The rapprochement could not come at a better time for Cuba, says Watson. “Tightening US sanctions; the tourism shock resulting from the Covid-19 pandemic; benefactor Venezuela’s economic meltdown; lower remittances; and the drop in exports amid the global economic downturn are a shuddering body blow to the Cuban economy; the UN’s Economic Commission for Latin America forecasts an 8% contraction this year.” Biden wants a democratic Venezuela, while Cuba needs money now that Maduro can no longer send free oil. There is potential for a deal, but Biden may not wish to get embrangled in messy negotiations when there is so much to fix at home.

Oil producers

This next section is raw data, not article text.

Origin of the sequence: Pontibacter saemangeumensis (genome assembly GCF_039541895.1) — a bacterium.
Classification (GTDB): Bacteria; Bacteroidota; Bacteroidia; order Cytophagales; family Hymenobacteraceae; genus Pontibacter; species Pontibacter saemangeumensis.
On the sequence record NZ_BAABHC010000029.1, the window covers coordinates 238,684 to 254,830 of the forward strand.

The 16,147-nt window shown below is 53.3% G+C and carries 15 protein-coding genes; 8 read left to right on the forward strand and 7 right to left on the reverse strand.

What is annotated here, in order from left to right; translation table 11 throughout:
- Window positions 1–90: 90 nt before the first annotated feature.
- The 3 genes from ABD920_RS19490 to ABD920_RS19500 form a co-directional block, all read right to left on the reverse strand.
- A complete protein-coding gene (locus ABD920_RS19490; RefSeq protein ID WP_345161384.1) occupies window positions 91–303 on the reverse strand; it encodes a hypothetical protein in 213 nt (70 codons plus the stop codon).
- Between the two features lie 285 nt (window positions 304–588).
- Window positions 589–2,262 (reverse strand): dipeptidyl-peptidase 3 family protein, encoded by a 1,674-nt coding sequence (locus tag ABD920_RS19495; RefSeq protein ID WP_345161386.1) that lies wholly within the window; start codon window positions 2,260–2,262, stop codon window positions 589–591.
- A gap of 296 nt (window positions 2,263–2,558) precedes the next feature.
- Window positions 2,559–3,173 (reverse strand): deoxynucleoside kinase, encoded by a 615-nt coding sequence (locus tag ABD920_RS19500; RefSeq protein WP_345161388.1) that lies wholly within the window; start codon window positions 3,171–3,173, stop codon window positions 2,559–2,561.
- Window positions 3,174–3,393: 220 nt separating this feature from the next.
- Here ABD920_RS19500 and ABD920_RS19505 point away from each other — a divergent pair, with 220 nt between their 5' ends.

Oil exports are important for Venezuela, Ecuador, Colombia and to a lesser extent, Mexico. Biden’s commitment to re-enter the Paris Agreement from the first day of his presidency will make it more likely that the US sign’s up to ambitious environmental targets and cuts oil demand. As Nikhil Sanghani from Capital Economics notes, “Biden’s focus on clean energy could put downward pressure on oil prices over the medium term, and would add to our view that global oil demand will peak around 2030. That would darken the prospects for oil producers in Latin America including Colombia, Ecuador, Venezuela and Mexico, which could lose market share to lower-cost producers in the Middle East over the coming years.” And if Biden restores the Iran nuclear deal, we could see another million barrels a day of Iranian crude return to global markets, further depressing oil prices.